(an Eagle) flyin’ solo

With only a month left in my semester abroad I thought it seemed about time to check in…

A piece of advice for anyone who plans on studying abroad: take a trip by yourself. This past weekend I took my first ~solo trip~ of the semester to Budapest. I’ve been loving my time in Madrid and will be spending the majority of my last month here, but took this weekend to head (back) to Eastern Europe (side note: almost all of my travels this semester have been to Eastern Europe, but I still understand zero German/Polish/Hungarian… my Spanish however is improving…a little).

Before I left I did some research—being alone meant I was calling all the shots for what I did and I had a limited amount of time to see what I wanted to. I read through my trusty Lonely Planet and did some Google searches to make a list of things I wanted to see when I was there. I also decided to sign up for the “River Ride”—basically Budapest’s version of a duck tour. I figured this would be a good way to orient myself with the city and would be easy to do alone.

I also brought my running shoes—I guess this might be the athlete in me (shout out BC rowing)—but I think running around a city is a great way to see it. I’ve gone on some runs in Madrid and there’s something about it that is a very calming way to explore.

I got in late on Friday night (thanks for the delays @airberlin but they made up for it because you get chocolate when you get off the plane). It was late and I was pretty exhausted from sitting on a plane all day so I ordered room service (sorry mom) and went to bed.

The next morning my day started with that run I mentioned… There’s a river in Budapest that divides the Buda and the Pest side so I ran along it. I also browsed through what other people on Map my Run had done (great app, by the way) and noticed there was an island that had a running trail. I decided that would be a cool way to see the city because I would have to go across the bridge.

After my run I went on my river tour before setting out on foot (again) to explore. I stumbled upon this AMAZING creation that I decided to have for breakfast. It was basically kind of like a funnel cake, but had ice cream in the middle and was COVERED and sugar and chocolate sauce. It was DELICIOUS. I also enjoyed some fried dough with sour cream smothered on it, apparently a local specialty because I also had it for dinner.

I spent the rest of the day following my trusty Google maps app to various locations around the city. I ended my day by taking in the world famous Christmas market (!!!!!!!!!!!!!!). Probably the happiest I’ve been since being abroad. The people were so friendly and I got so many cool homemade gifts for friends and family.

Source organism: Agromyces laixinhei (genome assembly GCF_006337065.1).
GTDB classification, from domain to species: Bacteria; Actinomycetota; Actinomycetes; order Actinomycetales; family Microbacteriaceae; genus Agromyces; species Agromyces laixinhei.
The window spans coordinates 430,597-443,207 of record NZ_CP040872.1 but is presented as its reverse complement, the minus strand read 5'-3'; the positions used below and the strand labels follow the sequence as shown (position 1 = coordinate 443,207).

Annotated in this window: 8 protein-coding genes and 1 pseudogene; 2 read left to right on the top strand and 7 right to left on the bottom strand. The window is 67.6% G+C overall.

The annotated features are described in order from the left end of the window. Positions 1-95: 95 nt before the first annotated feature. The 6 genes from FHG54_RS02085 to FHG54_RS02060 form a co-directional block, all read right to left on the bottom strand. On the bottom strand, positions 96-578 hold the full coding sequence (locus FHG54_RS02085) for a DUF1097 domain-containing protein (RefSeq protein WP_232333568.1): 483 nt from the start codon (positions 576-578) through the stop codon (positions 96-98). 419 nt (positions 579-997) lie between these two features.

The moral of the story is I had a great time. I loved just walking around and exploring Budapest. I highly, highly recommend to anyone who goes abroad to spend one weekend by him or herself. Whether that be in your own city when everyone else is traveling or going to a new place all alone, I think it’s definitely worth it. I have been lucky to do a fair amount of traveling, some of which alone (yes I promise I have friends). There are some awkward aspects—like asking the old lady to take a solo picture of yourself to send to your mom to prove you’re alive. Or eating a meal alone in a restaurant. Or even walking around with chocolate on your face because no one was there to tell you. But I really think it’s an amazing learning experience and you’ll leave feeling very accomplished.




Living in Spain, don’t speak the language

¡Hola! My name is Hilary and I’m from the North Shore of Chicago. I’m a junior at Boston College and studying Finance and Business Analytics with a minor in International Studies for Management. I’ll be spending this fall in Madrid continuing my studies and (attempting) to learn Spanish.

The last thing my mom said to me before I left her at the United Airlines check in desk at O’Hare was “Remember: you look American!!”. Fast forward to my first week of classes at Carlos III University in Madrid and boy did I feel American. During my three months abroad I will be taking three classes in Spanish and only two in English. Now, the common question I got before I left was “Oh so you speak Spanish?”…well not really.

I came into college thinking I would pursue a Spanish minor in addition to something in the Carroll School Management. After my freshmen year I decided that although I loved learning about different cultures, I didn’t think a Spanish minor was for me. I instead decided to pursue the International Studies for Management minor through the Carroll School with a focus on Spanish speaking countries. Basically, what this means is that it has been over a year since I have taken a Spanish class!

My three classes in Spanish don’t sound quite as intimidating when I break them down… one is Spanish language class with all international students, the other is a class with my program coordinator and the twenty other Eagles spending the semester in Madrid with me and the third is a class about Spanish politics with all international students. Now, that doesn’t sound so bad, but it turns out that “international students” can still mean that you’re very good at Spanish. I would say the majority of students are very capable Spanish speakers and it makes me pretty embarrassed to speak. I’m going on week two of classes here and I’m yet to participate in class. Although now I’m incredibly intimidated by the language and unbelievably aware of how American I look, I’m excited for the challenge. I’ll check back when I’m halfway through and hablaré español.